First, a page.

JJ Grey & Mofro
Born into a family with generations-old roots in rural Florida, JJ Grey was raised with a combination of backwoods wisdom and old-school blue-collar values. He heard music at barbeques and in local juke joints, all the while developing a deep love and respect for the land and its culture. Grey’s original songs are inspired by legendary musicians, including Southern rockers Lynyrd Skynyrd, soul greats Otis Redding and Toots Hibbert, country stars George Jones and Jerry Reed, as well as by Grand Ole Opry comedian Jerry Clower. Whether it is a narrative passed down to him from his grandmother or the tribulations of a childhood friend, Grey’s ear for detail rings through in true storyteller fashion.
Debuting in 2001 with Blackwater, following up in 2004 with Lochloosa (both albums reissued by Alligator), Grey steadily built an intensely loyal following. In 2007 Grey released his Alligator debut, Country Ghetto, followed by 2008’s Orange Blossoms, further growing his already large audience. With the release of 2010’s Georgia Warhorse, Grey stepped further into the mainstream with the AAA radio breakout single The Sweetest Thing.
Grey, an avid outdoorsman, is a dedicated fisherman and surfer and holds an honorary position on the board of the Snook Foundation, dedicated to the protection of coastal fish and fish habitat. He has written passionately and articulately about his love for the untrammeled environment of his north Florida home.
After over a decade of hard touring and five studio albums Grey still spends eight months of the year on the road, bringing his music to his loyal, ever-growing, worldwide fan base, laying it all on the line with each and every performance. JJ has played countless festivals, including Bonnaroo, Wakarusa, Austin City Limits Festival, Byron Bay Blues Festival (Australia), Montreal Jazz Festival and Fuji Rock (Japan). Over the course of his career, Grey has shared stages with the likes of B.B. King, The Allman Brothers Band, The Black Crowes, Los Lobos, Jeff Beck, Ben Harper, Lenny Kravitz, Booker T. Jones, Mavis Staples and many others. In 2011 the band invaded the UK, leaving blissful fans and overwhelming praise in their wake. Also in 2011, Grey embarked on his first-ever solo tour, playing packed-to-capacity clubs, getting more personal and up close with his audience.
Grey’s songs have appeared in film and network and cable television programs including House, Flashpoint, Crash, Friday Night Lights, The Deadliest Catch and the film The Hoot. In November 2009, JJ wrote his first film score for the critically acclaimed, Emmy Award-winning documentary The Good Soldier that appeared in theatres and on Bill Moyers Journal on PBS. In 2010, Grey played piano, sang and contributed a song (The Wrong Side) to Buckwheat Zydeco’s Grammy-winning Alligator album Lay Your Burden Down.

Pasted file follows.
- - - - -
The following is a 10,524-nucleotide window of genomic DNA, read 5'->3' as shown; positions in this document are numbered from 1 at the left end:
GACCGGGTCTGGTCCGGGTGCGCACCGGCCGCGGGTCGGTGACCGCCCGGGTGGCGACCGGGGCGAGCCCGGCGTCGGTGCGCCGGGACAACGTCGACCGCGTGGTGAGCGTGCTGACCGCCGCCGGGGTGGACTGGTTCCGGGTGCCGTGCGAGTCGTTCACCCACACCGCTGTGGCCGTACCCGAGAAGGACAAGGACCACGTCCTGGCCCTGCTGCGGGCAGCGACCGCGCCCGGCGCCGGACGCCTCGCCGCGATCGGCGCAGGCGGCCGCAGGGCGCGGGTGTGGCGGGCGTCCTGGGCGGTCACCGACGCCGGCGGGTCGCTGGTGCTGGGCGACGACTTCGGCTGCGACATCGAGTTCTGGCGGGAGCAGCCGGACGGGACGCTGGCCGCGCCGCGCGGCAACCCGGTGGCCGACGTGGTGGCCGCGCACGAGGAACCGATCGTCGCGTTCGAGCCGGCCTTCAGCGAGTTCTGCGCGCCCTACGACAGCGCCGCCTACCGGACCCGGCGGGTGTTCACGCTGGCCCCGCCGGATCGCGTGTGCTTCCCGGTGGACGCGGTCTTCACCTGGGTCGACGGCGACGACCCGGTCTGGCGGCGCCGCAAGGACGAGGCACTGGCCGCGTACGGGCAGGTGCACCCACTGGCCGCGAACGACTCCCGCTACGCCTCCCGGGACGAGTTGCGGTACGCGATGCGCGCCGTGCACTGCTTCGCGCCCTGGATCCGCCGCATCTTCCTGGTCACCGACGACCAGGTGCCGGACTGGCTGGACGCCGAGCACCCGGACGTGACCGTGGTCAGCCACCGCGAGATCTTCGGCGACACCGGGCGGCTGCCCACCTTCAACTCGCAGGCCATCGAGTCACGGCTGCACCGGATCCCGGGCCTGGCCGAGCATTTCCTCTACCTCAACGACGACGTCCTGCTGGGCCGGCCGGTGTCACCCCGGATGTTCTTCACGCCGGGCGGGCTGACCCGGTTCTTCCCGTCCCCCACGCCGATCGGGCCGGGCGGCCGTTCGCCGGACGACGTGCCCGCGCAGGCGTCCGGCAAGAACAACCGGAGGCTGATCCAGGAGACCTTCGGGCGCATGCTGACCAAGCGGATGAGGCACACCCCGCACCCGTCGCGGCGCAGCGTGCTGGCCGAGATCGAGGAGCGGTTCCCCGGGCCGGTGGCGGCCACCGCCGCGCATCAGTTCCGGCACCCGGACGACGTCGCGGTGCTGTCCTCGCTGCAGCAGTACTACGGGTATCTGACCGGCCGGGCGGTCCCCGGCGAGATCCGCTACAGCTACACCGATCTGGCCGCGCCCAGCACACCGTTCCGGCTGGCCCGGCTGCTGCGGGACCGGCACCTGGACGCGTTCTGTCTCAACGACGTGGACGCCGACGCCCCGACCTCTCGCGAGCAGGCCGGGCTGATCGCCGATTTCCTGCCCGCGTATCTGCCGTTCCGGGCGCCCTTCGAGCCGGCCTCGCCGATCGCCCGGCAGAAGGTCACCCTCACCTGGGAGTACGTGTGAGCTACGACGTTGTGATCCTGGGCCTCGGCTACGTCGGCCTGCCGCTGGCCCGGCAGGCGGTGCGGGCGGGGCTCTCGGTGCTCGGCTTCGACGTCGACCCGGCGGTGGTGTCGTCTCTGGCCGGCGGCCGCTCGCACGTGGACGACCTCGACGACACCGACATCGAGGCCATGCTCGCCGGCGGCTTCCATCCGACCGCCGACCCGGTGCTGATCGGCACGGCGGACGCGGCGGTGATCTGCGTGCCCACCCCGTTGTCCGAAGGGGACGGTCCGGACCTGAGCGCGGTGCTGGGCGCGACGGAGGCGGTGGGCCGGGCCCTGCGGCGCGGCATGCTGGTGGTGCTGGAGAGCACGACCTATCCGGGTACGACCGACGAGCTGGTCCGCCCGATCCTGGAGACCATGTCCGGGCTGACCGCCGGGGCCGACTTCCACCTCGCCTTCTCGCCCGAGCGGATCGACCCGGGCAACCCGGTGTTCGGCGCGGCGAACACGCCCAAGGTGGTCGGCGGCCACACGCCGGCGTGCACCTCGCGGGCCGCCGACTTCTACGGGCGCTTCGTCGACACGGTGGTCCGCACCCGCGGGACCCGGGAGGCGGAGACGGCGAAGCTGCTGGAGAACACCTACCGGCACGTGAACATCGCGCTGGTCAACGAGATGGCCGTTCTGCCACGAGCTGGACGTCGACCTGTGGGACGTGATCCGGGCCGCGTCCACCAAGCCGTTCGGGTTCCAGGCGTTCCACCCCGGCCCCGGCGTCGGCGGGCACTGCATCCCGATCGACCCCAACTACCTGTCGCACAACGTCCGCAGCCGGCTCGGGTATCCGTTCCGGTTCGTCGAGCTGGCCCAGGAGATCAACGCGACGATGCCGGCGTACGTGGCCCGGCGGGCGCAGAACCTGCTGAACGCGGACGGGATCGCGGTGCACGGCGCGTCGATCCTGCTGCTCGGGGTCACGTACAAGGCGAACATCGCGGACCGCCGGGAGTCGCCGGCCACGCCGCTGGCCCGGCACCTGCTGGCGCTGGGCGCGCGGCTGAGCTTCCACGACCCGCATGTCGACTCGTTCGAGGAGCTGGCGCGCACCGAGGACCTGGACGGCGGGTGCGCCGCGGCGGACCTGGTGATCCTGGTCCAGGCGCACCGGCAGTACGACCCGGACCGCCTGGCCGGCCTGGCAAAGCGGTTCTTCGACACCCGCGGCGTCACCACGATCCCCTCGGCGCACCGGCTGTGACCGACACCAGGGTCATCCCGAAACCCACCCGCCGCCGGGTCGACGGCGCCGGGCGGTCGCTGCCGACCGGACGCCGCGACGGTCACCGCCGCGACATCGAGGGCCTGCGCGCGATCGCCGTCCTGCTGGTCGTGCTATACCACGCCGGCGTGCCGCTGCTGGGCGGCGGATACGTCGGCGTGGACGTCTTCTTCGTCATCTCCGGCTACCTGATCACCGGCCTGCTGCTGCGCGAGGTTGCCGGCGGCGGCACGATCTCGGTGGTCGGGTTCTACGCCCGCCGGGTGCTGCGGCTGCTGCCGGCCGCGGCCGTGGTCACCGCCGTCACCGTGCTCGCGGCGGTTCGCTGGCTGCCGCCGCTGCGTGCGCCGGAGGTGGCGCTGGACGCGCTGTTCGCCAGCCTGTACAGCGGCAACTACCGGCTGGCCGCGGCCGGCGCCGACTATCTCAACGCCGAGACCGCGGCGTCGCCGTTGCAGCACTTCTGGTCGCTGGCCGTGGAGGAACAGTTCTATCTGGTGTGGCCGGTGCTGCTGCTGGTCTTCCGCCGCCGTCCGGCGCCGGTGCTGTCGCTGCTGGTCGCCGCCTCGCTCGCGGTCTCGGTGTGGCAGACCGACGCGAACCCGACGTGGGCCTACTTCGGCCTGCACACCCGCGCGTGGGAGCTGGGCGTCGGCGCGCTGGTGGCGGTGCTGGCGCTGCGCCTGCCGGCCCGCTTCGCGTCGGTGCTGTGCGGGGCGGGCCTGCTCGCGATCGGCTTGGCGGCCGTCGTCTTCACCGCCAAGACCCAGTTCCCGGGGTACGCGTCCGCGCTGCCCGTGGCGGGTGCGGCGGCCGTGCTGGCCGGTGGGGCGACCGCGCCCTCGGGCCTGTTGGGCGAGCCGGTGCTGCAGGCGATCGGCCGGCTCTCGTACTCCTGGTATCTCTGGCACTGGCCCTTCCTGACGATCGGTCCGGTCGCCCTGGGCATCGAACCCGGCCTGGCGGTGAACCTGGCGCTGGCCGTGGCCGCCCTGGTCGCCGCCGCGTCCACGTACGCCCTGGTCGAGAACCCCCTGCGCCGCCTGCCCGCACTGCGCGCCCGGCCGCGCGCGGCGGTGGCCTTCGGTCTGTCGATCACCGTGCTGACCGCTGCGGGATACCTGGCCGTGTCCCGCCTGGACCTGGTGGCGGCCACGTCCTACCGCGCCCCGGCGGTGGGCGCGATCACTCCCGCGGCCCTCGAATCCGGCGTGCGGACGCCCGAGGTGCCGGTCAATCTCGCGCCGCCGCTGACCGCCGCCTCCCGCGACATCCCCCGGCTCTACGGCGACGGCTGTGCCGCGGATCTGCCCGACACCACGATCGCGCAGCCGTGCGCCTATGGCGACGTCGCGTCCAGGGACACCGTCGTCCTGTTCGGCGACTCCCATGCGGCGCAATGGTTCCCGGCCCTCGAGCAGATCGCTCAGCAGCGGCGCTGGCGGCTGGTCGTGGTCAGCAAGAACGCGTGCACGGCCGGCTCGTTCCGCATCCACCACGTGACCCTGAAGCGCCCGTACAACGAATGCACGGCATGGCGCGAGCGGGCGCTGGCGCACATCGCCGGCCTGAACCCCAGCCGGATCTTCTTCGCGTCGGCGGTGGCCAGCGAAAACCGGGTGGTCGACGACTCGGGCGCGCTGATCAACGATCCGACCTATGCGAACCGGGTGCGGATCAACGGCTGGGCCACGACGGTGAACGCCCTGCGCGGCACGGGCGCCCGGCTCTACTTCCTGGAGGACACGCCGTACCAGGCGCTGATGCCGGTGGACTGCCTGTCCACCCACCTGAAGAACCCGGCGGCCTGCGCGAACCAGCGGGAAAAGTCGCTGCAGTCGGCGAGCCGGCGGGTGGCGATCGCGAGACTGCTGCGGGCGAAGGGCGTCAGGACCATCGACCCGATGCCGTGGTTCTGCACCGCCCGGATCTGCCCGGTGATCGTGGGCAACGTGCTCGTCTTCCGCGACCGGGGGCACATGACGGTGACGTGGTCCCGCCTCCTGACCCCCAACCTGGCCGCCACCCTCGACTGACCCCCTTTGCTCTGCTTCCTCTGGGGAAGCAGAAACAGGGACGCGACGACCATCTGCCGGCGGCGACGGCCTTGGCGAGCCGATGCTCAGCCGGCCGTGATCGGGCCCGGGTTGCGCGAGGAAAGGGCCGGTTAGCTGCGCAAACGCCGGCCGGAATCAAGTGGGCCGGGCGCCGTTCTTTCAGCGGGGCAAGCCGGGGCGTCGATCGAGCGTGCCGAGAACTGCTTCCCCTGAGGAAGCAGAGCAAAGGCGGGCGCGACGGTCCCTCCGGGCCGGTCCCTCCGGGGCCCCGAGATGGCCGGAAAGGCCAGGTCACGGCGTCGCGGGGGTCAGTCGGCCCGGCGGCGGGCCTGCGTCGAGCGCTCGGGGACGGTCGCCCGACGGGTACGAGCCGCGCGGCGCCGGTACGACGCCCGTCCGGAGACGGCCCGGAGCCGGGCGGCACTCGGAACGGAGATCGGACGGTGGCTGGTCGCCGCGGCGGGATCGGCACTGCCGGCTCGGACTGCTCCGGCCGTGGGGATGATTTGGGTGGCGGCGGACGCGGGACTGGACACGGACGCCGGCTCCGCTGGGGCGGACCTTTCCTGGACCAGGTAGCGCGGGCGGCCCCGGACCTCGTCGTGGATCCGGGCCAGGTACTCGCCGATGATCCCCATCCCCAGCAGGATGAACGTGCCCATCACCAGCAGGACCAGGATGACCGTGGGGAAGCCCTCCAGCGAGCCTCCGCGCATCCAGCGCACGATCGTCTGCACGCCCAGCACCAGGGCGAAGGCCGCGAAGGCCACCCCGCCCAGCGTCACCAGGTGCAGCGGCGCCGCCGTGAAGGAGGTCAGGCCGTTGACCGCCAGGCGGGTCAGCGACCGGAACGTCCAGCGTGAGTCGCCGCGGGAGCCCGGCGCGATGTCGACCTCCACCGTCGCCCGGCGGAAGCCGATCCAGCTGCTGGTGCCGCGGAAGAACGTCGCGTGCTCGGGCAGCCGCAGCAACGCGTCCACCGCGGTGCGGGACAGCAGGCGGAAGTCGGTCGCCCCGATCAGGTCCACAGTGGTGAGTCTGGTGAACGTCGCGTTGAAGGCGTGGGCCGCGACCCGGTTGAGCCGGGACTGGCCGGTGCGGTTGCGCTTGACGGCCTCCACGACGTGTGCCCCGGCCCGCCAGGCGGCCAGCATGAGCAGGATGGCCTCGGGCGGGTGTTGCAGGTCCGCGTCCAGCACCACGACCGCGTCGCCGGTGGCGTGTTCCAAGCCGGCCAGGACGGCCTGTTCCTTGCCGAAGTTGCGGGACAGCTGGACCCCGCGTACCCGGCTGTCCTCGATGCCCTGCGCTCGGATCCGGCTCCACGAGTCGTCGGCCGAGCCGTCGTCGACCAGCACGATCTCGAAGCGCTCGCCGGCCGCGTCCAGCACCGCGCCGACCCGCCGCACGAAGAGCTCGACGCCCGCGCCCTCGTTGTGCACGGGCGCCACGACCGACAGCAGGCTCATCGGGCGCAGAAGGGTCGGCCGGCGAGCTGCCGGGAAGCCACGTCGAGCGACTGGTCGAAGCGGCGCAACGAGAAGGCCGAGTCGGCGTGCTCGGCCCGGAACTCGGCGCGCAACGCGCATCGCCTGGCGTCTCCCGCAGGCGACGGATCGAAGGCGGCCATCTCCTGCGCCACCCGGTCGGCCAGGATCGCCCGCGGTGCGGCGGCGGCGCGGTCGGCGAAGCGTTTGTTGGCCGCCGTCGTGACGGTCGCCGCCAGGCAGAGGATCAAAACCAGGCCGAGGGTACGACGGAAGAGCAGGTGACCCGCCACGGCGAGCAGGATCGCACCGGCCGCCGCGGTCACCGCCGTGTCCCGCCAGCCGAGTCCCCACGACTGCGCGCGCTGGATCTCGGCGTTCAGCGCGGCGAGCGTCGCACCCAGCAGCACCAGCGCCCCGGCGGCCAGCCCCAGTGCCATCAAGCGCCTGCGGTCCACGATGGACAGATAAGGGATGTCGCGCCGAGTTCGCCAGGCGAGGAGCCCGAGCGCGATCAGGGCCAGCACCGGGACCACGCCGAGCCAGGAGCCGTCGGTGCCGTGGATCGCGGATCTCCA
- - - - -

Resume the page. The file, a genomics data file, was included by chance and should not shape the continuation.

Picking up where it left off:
The Seminoles, Timuquans and other Native Floridians harvested, boiled and ate the hearts of the Sabal palm tree. Steamed and served as a stew it’s a rustic delicacy similar to artichoke hearts and traditional cabbage. That essence of the “real” Florida is the basis for Swamp Cabbage’s inspirational archetype: a mish mash of genres boiled into a stew of mixed blues, jazz, soul, southern rock, Appalachian and even classical vibes.
Swamp Cabbage was formed in 2001 by veteran guitarist Walter Parks, who built an international career as the lead guitarist for Woodstock legend Richie Havens. Parks, who recently marked his debut as a solo artist with the release of his self-titled album earlier this year, formed the group along with bassist Jim DeVito and drummer Jagoda as a way to explore his southern musical influences.
Swamp Cabbage – using a guitar, bass and drum format — sounds like a southern rock band but “thinks” like a jazz, blues or classical trio. Harmonically, their sound is more complex than the blues. Rhythmically it’s akin to New Orleans jazz. Lyrically, they offer a comedic travelogue through Park’s North Florida upbringing, all complimented by his electric guitar style — a mélange of Scott Joplin’s ragtime and Jerry Reed’s bayou pickin. DeVito’s bass, barks like a tuba through a fuzz box, and is backed by Jagoda’s New Orleans funeral parade style drummin’.
With three self-released albums of original material under their belt — Honk (2006), Squeal (ZOHO Roots, 2008) and Live From New York (2010)—this summer the trio will release Drum Roll Please, a disc of re-envisioned, re-imagined and re-swamped 70s classics, presented in a way that only the raspy singin’ combo of fatback blues and trailer park funk can dish out.
Drum Roll Please was created in their signature three piece format, allowing every song to be loyally recreated live (with exception to one Hammond B-3 performance courtesy of Eric Brigmond of Donnovan Frankenreiter’s band). The title speaks to the risky nature of reimagining such classic tunes. “You normally hear the words “drum roll please” before someone attempts an act that others of better judgment would deem risky,” said Parks.
“On this record we foolishly endeavored to translate to a simple guitar, bass and drums format songs that had been originally recorded by orchestras or with tape splicing and sonic trickery of that sort.” Also featured on the disc is an old Gretch drum kit and rare mid-sixties Guild basses and guitars; a nod to Parks’ love of vintage instruments.
Swamp Cabbage is currently on tour in support of Drum Roll Please and their original music can be heard on the Discovery reality show American Guns credits, and on My Big Redneck Wedding, Man Vs. Food, Emeril Green, Extreme Pig Outs, Gene Simmons Family Jewels, Roadtrip Nation (PBS), Samantha Brown Passport, Amazing Wedding Cakes and Chasing Classic Cars.